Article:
It's official: Rahul-flation is now seen as stagflation
High social spending, unsustainable subsidies and pandering to the farm lobby have now led to stagflation. Says who? The PM's economic advisor.
It is part of the Prime Minister's job, and also that of the Finance Minister, to talk up the economy, but one wonders if it is any part of their brief to offer misleading statements.
In Parliament today, Manmohan Singh laid the blame for the economy's slowdown largely on external factors, and made only minor references to his government's follies at home.
His Finance Minister, P Chidambaram, admitted that inflation was partly the result of government policy action (higher economic stimulus and big jumps in minimum support prices for foodgrain), but chose to trumpet these as a political boon to farmers.
An economist whom both Manmohan Singh and P Chidambaram respect has now punctured their pretentions: C Rangarajan, Chairman of the PM's Economic Advisory Council has said that India is now into stagflation: an unholy mix of both slowdown and high inflation.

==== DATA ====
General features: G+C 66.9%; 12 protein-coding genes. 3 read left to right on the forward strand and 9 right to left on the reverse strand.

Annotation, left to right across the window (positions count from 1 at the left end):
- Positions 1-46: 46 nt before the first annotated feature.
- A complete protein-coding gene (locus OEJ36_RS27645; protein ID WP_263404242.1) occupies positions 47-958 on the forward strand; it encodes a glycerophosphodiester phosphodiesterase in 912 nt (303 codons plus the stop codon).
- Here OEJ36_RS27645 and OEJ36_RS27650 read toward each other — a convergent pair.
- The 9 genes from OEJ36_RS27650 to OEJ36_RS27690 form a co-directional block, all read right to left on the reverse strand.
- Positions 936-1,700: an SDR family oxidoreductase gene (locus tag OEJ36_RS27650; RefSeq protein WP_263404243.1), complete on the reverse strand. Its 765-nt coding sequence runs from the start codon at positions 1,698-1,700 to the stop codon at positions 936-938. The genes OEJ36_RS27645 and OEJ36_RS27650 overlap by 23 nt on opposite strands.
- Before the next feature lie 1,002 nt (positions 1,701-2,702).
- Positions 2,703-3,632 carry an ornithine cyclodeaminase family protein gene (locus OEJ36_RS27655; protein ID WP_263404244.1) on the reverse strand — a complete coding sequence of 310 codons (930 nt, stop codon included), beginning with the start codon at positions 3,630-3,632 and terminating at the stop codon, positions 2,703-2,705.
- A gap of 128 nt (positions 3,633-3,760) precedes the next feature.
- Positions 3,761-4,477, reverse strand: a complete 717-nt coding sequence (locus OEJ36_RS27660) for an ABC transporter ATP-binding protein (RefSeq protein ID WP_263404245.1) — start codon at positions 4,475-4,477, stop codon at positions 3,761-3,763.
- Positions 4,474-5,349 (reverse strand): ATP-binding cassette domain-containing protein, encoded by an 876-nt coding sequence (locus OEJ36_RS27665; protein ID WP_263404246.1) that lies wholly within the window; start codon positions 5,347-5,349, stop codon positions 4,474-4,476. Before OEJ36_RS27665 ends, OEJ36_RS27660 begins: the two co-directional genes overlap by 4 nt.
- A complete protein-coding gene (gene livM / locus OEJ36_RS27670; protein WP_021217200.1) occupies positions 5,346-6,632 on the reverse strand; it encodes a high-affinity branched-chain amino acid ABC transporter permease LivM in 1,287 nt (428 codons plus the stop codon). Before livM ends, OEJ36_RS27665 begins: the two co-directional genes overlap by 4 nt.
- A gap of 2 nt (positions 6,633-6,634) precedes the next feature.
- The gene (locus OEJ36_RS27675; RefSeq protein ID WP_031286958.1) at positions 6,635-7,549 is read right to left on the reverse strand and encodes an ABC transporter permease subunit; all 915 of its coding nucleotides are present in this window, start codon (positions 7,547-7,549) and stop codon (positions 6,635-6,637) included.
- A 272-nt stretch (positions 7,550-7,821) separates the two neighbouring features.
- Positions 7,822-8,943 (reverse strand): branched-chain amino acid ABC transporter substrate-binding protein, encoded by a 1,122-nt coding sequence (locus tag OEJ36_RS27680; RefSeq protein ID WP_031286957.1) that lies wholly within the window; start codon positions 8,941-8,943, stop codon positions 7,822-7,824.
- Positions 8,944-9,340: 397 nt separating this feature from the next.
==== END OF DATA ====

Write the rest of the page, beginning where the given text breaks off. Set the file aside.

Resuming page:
Firstpost has talked of stagflation several times. As early as in September 2011, we had flagged off the issue of excess government spending and dubbed it Rahul-flation - inflation driven by populist spending with the goal of enabling Rahul Gandhi to become PM at some time in the future.
Last year, Rahul-flation was metamorphosing into something closer to stagflation. We had specifically predicted that while price pressures will be upwards, growth will start flagging, leading to stagflation. As things stand, our growth rate is less than half our consumer inflation rate.
Now, of course, it is being officially acknowledged by Rangarajan.
But is the PM aware of the bid we are in? This is what he told parliament today:
"It is certainly true that in the last two years there has been a slowdown in the economy and it has been reflected in the GDP. In the Economic Survey of 2012-13 and the Finance Minister's budget speech, we have explained at length the factors that are responsible for the slowdown."